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I was trained in a very particular way and am therefore part of a specific lineage. It is what I believe in.

There is no such thing as being in a studio full time. Meaning that the grant writing, residency applications, exhibition planning, traveling, seeing others work and general level of socializing keeps you out of the studio. Consistent making of work is still paramount- but there is more- there is being in the world and being in the art world. Being in the world takes time and in the long run contributes to the longevity of a life in art. The energy of those experiences informs and carries you. To produce is the most important element, but the world in its numerous forms feeds the maker (literally and figuratively), if there is no input there is no output.

Teaching is often thought to be the “drudge” of the artist’s lifestyle. In my experience teaching and administrating at a particular level where young artists and their careers are also part of my life in art is of great relevance.

This work does not prevent me from being in the studio – it forces me to be present when I am in the studio. It makes me aware of the next generation of makers. This work and realization shapes my time to take care of my own work.  A studio practice is a discipline and the discipline of being in the studio is just that – being in the studio. If the work is truly a priority, it is no problem for it to remain first and above all else.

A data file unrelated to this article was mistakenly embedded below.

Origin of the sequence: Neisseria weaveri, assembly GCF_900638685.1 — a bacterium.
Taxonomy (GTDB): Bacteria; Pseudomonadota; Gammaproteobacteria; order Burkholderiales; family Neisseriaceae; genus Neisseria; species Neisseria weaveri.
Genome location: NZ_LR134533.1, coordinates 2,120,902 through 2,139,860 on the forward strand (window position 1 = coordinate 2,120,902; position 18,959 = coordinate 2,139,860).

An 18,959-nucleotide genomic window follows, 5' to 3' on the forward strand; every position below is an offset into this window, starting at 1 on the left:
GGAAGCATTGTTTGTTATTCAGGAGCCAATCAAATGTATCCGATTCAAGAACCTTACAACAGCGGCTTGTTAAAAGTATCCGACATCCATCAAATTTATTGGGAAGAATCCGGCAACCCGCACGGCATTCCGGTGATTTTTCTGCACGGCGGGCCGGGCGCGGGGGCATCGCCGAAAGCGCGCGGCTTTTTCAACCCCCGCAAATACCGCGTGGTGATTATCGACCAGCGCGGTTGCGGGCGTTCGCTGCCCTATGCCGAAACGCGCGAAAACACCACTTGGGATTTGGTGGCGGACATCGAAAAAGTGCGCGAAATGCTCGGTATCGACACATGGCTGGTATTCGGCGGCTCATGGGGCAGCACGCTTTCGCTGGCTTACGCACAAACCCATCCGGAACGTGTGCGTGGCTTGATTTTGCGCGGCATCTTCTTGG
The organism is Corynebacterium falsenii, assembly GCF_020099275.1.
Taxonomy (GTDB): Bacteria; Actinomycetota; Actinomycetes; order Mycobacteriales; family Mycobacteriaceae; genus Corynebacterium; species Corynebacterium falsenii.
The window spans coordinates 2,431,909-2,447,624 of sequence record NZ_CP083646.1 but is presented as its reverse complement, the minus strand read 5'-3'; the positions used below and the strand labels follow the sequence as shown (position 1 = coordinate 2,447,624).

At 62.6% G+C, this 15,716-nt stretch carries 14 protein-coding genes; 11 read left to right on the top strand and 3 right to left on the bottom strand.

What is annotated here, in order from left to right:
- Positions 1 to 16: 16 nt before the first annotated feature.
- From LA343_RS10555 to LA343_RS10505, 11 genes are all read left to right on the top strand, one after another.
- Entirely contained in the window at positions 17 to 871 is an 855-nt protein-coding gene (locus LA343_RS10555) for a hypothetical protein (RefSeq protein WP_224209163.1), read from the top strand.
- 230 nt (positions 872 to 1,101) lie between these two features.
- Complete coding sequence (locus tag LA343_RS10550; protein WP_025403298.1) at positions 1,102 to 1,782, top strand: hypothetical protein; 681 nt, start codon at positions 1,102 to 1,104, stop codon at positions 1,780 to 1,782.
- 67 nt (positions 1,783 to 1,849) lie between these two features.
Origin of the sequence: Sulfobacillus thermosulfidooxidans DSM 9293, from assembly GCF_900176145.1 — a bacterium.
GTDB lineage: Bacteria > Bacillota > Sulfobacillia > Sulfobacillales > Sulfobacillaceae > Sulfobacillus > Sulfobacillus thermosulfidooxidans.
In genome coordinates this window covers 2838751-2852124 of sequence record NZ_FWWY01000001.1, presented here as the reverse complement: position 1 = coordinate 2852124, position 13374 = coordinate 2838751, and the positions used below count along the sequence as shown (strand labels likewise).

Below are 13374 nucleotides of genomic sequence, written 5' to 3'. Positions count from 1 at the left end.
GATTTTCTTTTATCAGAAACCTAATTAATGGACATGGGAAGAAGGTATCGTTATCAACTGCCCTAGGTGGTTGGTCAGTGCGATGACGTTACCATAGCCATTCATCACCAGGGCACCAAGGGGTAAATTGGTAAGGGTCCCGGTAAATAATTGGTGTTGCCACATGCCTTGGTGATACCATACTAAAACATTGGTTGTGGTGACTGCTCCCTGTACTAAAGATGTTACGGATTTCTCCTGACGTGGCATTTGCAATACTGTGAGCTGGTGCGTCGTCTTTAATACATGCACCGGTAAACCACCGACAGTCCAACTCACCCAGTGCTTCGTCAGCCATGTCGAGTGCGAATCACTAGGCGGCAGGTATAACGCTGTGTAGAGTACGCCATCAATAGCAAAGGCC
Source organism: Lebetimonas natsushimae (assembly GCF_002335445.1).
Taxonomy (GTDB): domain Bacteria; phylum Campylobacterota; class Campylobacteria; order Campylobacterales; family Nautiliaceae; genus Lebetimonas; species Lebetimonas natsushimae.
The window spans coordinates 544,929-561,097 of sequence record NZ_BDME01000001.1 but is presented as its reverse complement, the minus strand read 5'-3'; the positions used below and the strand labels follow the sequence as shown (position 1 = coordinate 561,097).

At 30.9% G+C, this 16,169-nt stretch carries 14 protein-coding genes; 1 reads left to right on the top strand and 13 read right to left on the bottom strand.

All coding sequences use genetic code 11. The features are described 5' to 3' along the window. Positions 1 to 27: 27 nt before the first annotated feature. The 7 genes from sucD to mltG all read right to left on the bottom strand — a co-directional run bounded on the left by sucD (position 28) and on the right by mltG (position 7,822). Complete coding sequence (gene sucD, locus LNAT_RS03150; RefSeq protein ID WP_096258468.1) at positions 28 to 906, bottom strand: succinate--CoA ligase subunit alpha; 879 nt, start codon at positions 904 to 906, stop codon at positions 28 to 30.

This points me to a slow art. What I mean by that is producing work in such a way that it takes time and is not churned out- so that there is a pile of crap to wade through to find the moment when something actually came together. Instead, there is more thinking and consideration of what is.

My new students jaws drop when I start the semester telling them that Picasso is over rated – certainly he did make very important contributions – but so did many other artists of that time. He also produced immense amounts of work.  Intense production does not make a genius; it makes production the art form.   Just because it is made does not mean it should be in the world – that is what studio practice is about – working things out.


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